Background and Aims: Capsule endoscopy (CE) is an established, noninvasive modality for examining the small bowel. Minimum training requirements are based primarily on guidelines and expert opinion. A validated tool to assess the competence of CE is lacking. In this prospective, multicenter study, we determined the minimum number of CE procedures required to achieve competence during gastroenterology fellowship; validated a capsule competency test (CapCT); and evaluated any correlation between CE competence and endoscopy experience. Methods: We included second- and third-year gastroenterology fellows from 3 institutions between 2013 and 2018 in a structured CE training program with supervised CE interpretation. Fellows completed the CapCT with a maximal score of 100. For comparison, expert faculty completed the same CapCT. Trainee competence was defined as a score ≥90% compared with the mean expert score. Fellows were tested after 15, 25, and 35 supervised CE interpretations. CapCT was validated using expert consensus and item analysis. Data were collected on the number of previous endoscopies. Results: A total of 68 trainees completed 102 CapCTs. Fourteen CE experts completed the CapCT with a mean score of 94. Mean scores for fellows after 15, 25, and 35 cases were 83, 86, and 87, respectively. Fellows with at least 25 interpretations achieved a mean score ≥84 in all 3 institutions. CapCT item analysis showed high interobserver agreement among expert faculty (k = 0.85). There was no correlation between the scores and the number of endoscopies performed. Conclusion: After a structured CE training program, gastroenterology fellows should complete a minimum of 25 supervised CE interpretations before assessing competence using the validated CapCT, regardless of endoscopy experience.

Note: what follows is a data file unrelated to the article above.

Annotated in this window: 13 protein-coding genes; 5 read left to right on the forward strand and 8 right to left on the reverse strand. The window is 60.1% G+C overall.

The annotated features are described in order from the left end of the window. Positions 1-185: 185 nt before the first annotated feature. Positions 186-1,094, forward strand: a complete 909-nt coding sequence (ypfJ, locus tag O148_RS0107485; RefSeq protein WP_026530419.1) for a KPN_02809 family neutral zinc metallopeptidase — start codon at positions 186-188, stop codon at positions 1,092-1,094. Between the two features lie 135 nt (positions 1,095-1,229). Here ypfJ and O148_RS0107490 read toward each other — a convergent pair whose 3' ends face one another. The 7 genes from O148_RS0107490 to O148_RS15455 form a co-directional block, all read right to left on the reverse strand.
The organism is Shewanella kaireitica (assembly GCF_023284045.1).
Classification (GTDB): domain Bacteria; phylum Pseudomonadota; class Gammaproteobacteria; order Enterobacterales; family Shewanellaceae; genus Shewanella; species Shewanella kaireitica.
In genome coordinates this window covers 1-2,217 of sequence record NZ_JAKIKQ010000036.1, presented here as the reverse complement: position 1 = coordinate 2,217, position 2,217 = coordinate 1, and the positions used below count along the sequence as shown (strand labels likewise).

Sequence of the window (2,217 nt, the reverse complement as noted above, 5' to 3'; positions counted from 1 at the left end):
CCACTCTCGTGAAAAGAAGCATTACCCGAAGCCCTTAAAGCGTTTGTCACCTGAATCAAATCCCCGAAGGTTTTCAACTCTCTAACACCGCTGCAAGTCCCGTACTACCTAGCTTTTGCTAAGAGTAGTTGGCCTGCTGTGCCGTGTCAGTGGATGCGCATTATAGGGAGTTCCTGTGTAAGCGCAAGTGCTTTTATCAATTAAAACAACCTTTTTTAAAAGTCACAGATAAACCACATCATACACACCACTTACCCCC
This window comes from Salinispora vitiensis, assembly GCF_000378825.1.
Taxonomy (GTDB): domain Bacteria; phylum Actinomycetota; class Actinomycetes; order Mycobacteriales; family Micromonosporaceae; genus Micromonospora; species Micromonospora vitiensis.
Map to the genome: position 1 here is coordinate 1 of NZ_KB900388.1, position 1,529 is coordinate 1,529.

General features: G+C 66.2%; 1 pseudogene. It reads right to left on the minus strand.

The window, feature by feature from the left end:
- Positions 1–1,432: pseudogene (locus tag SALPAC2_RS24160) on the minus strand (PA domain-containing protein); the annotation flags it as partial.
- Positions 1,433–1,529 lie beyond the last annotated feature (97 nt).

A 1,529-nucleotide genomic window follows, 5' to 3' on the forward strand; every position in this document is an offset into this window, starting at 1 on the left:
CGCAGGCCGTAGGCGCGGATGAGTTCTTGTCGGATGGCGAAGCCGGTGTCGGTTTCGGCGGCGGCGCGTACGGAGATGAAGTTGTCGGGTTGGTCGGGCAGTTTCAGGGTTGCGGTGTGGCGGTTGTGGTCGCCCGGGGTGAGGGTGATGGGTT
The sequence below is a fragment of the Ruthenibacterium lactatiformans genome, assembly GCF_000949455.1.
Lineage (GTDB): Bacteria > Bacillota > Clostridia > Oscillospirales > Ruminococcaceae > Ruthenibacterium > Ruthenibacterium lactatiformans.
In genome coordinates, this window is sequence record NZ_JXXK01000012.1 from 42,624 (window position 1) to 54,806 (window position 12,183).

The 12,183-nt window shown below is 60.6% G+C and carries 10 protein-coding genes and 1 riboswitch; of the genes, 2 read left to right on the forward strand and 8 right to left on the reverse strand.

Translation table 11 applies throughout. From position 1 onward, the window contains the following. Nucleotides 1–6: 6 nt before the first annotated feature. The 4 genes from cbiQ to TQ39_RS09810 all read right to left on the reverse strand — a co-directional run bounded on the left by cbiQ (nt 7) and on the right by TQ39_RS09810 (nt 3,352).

ASJC Scopus subject areas
- Radiology Nuclear Medicine and imaging